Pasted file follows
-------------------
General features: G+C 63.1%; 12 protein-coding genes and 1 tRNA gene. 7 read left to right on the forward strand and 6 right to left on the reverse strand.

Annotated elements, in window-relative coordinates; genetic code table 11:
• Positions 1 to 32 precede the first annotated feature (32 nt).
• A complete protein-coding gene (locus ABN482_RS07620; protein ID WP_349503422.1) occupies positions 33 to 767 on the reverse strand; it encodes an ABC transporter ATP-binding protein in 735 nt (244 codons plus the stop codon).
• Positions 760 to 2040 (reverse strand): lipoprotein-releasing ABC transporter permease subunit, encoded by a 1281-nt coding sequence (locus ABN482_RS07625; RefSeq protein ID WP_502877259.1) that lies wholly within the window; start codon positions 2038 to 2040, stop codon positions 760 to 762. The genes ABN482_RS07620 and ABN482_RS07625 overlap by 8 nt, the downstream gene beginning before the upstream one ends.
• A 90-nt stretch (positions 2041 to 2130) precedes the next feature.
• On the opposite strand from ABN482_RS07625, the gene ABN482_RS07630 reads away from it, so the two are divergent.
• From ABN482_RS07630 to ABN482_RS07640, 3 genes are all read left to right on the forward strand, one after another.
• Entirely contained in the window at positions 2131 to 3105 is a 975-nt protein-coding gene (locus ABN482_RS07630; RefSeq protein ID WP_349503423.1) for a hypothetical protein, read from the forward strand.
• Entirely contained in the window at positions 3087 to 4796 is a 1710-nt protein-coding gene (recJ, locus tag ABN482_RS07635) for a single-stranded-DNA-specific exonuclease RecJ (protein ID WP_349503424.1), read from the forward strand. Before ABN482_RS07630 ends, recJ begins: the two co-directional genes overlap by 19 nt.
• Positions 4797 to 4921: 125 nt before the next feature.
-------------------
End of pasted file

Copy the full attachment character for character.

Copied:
General features: G+C 63.1%; 12 protein-coding genes and 1 tRNA gene. 7 read left to right on the forward strand and 6 right to left on the reverse strand.

Annotated elements, in window-relative coordinates; genetic code table 11:
• Positions 1 to 32 precede the first annotated feature (32 nt).
• A complete protein-coding gene (locus ABN482_RS07620; protein ID WP_349503422.1) occupies positions 33 to 767 on the reverse strand; it encodes an ABC transporter ATP-binding protein in 735 nt (244 codons plus the stop codon).
• Positions 760 to 2040 (reverse strand): lipoprotein-releasing ABC transporter permease subunit, encoded by a 1281-nt coding sequence (locus ABN482_RS07625; RefSeq protein ID WP_502877259.1) that lies wholly within the window; start codon positions 2038 to 2040, stop codon positions 760 to 762. The genes ABN482_RS07620 and ABN482_RS07625 overlap by 8 nt, the downstream gene beginning before the upstream one ends.
• A 90-nt stretch (positions 2041 to 2130) precedes the next feature.
• On the opposite strand from ABN482_RS07625, the gene ABN482_RS07630 reads away from it, so the two are divergent.
• From ABN482_RS07630 to ABN482_RS07640, 3 genes are all read left to right on the forward strand, one after another.
• Entirely contained in the window at positions 2131 to 3105 is a 975-nt protein-coding gene (locus ABN482_RS07630; RefSeq protein ID WP_349503423.1) for a hypothetical protein, read from the forward strand.
• Entirely contained in the window at positions 3087 to 4796 is a 1710-nt protein-coding gene (recJ, locus tag ABN482_RS07635) for a single-stranded-DNA-specific exonuclease RecJ (protein ID WP_349503424.1), read from the forward strand. Before ABN482_RS07630 ends, recJ begins: the two co-directional genes overlap by 19 nt.
• Positions 4797 to 4921: 125 nt before the next feature.